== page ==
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Police algorithms should be regulated, says think tank
Better use and regulation of data-driven technologies should be the norm in UK policing, according to research
Rising volumes of digital forensic evidence, public demands to engage with the police online, and reduced budgets need to be handled with more “imaginative” use of data, along with regulation, according to research by independent think tank the Police Foundation.
The report, Data-driven policing and public value, outlined various recommendations around integrating algorithmic decision support tools into policing practice, and emphasised the need to introduce of new rules to govern the use of such technologies in policing and the criminal justice system.
Acknowledging the concerns the public has about use of data, the report states there is a need to insist that software used for data-driven decision making is transparent and available to independent checks.
“Crucial decisions in the criminal justice system that affect lives cannot be left to unseen and unchallengeable ‘black box’ processes,” the report said.
The recommendations were published as it emerged that the Metropolitan Police Service is secretly developing a new criminal database with similarities to the controversial Gangs Matrix, which has been raising concerns among data protection and racial equality activists.
The Police Foundation report also recommends banning any systems that are driving decisions within the criminal justice that cannot be “deconstructed to show how predictions of possible future behaviour have been arrived at in individual cases”.
Additionally, it advises the enforcement of a requirement whereby decisions driven by algorithms are made in a simple language so that defendants can understand and challenge them.
The research also questioned the ethics and public anxiety around algorithm use in decisions that “can have profound implications for both procedural fairness and individual human lives”.
“Clear regulations around these issues would help to ensure that citizens and their legal teams can understand and challenge new processes and tools and therefore hold the police accountable for their use,” the report said.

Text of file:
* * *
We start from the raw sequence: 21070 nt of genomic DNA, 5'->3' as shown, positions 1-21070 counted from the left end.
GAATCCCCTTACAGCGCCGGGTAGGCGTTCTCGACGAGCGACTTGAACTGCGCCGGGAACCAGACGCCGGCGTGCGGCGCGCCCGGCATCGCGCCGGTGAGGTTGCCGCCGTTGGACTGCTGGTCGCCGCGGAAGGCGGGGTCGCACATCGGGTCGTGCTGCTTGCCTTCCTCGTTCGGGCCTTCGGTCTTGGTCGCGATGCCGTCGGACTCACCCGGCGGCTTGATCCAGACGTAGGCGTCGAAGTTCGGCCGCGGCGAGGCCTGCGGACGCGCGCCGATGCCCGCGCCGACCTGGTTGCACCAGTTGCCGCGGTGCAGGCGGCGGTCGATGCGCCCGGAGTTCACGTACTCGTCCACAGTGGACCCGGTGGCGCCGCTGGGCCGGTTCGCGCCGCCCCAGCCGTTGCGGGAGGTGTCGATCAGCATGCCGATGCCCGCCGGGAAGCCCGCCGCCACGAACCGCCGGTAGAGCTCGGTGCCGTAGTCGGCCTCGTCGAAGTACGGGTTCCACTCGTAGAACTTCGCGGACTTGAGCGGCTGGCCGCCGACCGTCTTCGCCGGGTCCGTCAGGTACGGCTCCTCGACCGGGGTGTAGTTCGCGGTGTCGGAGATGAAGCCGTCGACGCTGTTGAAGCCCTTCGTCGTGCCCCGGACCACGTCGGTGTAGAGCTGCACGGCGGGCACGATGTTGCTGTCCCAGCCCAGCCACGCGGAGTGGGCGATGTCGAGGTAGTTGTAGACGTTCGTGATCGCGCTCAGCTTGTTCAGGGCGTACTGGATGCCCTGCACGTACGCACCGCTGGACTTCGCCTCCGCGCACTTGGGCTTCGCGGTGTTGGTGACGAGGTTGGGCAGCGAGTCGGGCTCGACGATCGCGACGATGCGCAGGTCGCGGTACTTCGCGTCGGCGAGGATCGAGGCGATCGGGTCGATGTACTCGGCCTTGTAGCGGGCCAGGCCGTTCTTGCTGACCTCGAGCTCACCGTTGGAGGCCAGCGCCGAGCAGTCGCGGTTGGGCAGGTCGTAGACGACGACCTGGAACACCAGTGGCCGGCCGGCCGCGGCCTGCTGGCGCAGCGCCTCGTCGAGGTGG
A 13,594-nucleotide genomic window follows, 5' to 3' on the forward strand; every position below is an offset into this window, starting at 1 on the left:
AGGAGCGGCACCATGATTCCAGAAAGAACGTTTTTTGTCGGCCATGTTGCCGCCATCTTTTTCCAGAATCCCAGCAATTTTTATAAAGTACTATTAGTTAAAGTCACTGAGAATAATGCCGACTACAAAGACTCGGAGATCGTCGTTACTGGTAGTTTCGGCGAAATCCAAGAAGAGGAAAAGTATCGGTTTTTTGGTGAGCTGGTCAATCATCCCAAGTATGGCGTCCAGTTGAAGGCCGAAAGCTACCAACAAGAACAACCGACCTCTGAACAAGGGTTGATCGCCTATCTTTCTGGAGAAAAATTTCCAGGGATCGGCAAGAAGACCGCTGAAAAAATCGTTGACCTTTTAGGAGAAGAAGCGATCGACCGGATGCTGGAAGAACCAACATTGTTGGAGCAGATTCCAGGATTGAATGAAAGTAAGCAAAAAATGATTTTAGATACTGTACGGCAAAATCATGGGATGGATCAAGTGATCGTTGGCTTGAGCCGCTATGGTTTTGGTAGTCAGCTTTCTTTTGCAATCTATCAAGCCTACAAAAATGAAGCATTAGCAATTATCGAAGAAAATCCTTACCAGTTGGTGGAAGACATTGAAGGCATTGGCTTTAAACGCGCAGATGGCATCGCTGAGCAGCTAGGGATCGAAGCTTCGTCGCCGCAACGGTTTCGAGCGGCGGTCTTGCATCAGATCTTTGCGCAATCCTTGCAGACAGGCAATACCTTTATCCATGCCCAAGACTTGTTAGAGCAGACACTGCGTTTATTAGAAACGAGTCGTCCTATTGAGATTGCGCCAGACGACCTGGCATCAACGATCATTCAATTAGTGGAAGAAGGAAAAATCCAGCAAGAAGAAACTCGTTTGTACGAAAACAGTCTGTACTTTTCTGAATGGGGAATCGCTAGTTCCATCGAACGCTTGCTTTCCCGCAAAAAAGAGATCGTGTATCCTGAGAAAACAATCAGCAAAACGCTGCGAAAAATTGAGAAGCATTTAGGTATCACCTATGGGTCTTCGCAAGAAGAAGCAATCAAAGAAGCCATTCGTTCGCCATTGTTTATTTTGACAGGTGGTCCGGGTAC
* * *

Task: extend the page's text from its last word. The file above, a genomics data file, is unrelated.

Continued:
Additionally, the paper listed a range of challenges such as data misuse by police forces, implications for personal privacy and building predictive models on the basis of inevitably biased and inaccurate data.
Creating privacy and ethics commissions into the governance structures of police forces to address privacy concerns around surveillance technologies is a related recommendation set out in the report.
The think tank also suggested that UK policing adopts a common set of data standards and entry codes to be used across the country.
“The Police ICT company should be given the role of developing one and its subsequent use should be mandated across all police forces,” the report said.
“A common set of access protocols across all police forces are also needed so officers can be sure that other forces are not only capturing the same data, in the same way and in the same format, but that officers of the same rank and role are engaging with that data too,” it added.
Purchasing “closed technology”, so any tool that can’t be simply implemented and is not interoperable, should also be banned in UK police forces, the report said.
Police officer training in data-driven activities is another recommendation listed in the report, as well as educating citizens about the complexities surrounding data-driven policing, so they know what is and isn’t acceptable in terms of big data applications within police practice.
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